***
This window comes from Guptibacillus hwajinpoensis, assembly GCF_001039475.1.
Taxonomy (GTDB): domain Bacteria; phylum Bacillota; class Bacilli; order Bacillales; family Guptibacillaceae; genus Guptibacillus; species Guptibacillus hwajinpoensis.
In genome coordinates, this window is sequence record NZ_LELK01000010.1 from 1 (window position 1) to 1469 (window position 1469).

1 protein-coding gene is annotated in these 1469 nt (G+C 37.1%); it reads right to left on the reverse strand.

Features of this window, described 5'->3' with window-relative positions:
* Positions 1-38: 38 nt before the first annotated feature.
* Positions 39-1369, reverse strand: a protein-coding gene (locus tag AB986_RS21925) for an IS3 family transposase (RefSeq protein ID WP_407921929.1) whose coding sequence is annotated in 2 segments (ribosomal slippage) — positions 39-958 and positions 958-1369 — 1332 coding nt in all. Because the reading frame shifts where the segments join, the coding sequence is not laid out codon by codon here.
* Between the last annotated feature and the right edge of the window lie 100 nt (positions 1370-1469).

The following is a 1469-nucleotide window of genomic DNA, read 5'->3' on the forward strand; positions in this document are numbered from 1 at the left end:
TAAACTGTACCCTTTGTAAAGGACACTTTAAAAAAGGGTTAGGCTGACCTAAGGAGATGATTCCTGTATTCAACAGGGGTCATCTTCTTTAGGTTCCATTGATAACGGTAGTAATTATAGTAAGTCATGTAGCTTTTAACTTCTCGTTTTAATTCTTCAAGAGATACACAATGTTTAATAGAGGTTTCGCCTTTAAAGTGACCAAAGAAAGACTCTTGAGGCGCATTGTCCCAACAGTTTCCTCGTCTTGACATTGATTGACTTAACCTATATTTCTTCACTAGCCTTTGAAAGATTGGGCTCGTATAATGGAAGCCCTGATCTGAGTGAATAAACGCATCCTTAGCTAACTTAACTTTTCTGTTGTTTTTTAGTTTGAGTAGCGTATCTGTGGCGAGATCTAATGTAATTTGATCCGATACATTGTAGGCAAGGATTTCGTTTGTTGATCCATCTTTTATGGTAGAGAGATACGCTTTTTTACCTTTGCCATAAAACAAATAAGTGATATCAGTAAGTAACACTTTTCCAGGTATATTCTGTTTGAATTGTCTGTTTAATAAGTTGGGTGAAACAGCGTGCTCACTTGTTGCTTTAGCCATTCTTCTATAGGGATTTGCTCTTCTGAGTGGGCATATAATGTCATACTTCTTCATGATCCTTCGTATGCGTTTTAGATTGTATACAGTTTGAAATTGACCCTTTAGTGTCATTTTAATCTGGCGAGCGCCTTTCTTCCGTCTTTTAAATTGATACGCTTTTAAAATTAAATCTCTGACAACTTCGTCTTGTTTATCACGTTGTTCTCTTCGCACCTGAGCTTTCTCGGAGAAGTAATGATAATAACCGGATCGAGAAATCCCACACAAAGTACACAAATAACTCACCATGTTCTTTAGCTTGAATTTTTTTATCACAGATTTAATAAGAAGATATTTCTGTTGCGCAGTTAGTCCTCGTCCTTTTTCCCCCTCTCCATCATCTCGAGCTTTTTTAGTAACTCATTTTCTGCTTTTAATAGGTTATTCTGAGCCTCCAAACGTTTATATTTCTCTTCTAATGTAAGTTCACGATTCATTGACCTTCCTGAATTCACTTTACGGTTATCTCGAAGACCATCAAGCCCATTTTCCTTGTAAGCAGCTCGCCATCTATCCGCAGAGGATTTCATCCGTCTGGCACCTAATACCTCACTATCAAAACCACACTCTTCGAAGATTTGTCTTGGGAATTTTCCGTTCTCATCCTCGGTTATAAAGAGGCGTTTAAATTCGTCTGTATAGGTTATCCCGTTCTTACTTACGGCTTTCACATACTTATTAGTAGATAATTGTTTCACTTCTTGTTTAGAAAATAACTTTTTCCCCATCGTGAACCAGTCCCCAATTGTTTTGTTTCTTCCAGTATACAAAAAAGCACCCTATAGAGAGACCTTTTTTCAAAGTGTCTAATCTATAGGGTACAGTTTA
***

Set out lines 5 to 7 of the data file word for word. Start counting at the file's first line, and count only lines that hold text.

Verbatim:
Features of this window, described 5'->3' with window-relative positions:
* Positions 1-38: 38 nt before the first annotated feature.
* Positions 39-1369, reverse strand: a protein-coding gene (locus tag AB986_RS21925) for an IS3 family transposase (RefSeq protein ID WP_407921929.1) whose coding sequence is annotated in 2 segments (ribosomal slippage) — positions 39-958 and positions 958-1369 — 1332 coding nt in all. Because the reading frame shifts where the segments join, the coding sequence is not laid out codon by codon here.